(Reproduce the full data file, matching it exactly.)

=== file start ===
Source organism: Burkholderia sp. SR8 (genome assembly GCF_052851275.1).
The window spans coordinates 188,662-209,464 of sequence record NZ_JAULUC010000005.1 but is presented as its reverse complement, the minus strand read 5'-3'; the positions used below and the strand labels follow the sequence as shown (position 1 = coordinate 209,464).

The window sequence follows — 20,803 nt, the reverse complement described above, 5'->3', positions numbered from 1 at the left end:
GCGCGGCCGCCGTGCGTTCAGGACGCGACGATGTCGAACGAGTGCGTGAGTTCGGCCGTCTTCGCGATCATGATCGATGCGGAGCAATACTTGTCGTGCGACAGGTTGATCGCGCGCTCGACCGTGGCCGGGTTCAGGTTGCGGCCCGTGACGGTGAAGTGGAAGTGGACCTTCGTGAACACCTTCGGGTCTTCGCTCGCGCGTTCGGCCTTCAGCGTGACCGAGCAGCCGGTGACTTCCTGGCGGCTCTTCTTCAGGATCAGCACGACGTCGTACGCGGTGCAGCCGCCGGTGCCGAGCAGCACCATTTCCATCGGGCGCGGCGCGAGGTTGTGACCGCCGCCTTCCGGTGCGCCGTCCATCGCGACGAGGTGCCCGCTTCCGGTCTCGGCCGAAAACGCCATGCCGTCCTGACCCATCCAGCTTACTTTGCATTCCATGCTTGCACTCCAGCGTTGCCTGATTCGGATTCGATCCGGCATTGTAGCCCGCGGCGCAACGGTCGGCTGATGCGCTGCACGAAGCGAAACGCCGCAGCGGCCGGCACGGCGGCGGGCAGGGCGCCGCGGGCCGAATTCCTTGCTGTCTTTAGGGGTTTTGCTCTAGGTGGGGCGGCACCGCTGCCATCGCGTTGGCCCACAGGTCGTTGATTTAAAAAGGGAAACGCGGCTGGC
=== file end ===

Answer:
Source organism: Burkholderia sp. SR8 (genome assembly GCF_052851275.1).
The window spans coordinates 188,662-209,464 of sequence record NZ_JAULUC010000005.1 but is presented as its reverse complement, the minus strand read 5'-3'; the positions used below and the strand labels follow the sequence as shown (position 1 = coordinate 209,464).

The window sequence follows — 20,803 nt, the reverse complement described above, 5'->3', positions numbered from 1 at the left end:
GCGCGGCCGCCGTGCGTTCAGGACGCGACGATGTCGAACGAGTGCGTGAGTTCGGCCGTCTTCGCGATCATGATCGATGCGGAGCAATACTTGTCGTGCGACAGGTTGATCGCGCGCTCGACCGTGGCCGGGTTCAGGTTGCGGCCCGTGACGGTGAAGTGGAAGTGGACCTTCGTGAACACCTTCGGGTCTTCGCTCGCGCGTTCGGCCTTCAGCGTGACCGAGCAGCCGGTGACTTCCTGGCGGCTCTTCTTCAGGATCAGCACGACGTCGTACGCGGTGCAGCCGCCGGTGCCGAGCAGCACCATTTCCATCGGGCGCGGCGCGAGGTTGTGACCGCCGCCTTCCGGTGCGCCGTCCATCGCGACGAGGTGCCCGCTTCCGGTCTCGGCCGAAAACGCCATGCCGTCCTGACCCATCCAGCTTACTTTGCATTCCATGCTTGCACTCCAGCGTTGCCTGATTCGGATTCGATCCGGCATTGTAGCCCGCGGCGCAACGGTCGGCTGATGCGCTGCACGAAGCGAAACGCCGCAGCGGCCGGCACGGCGGCGGGCAGGGCGCCGCGGGCCGAATTCCTTGCTGTCTTTAGGGGTTTTGCTCTAGGTGGGGCGGCACCGCTGCCATCGCGTTGGCCCACAGGTCGTTGATTTAAAAAGGGAAACGCGGCTGGC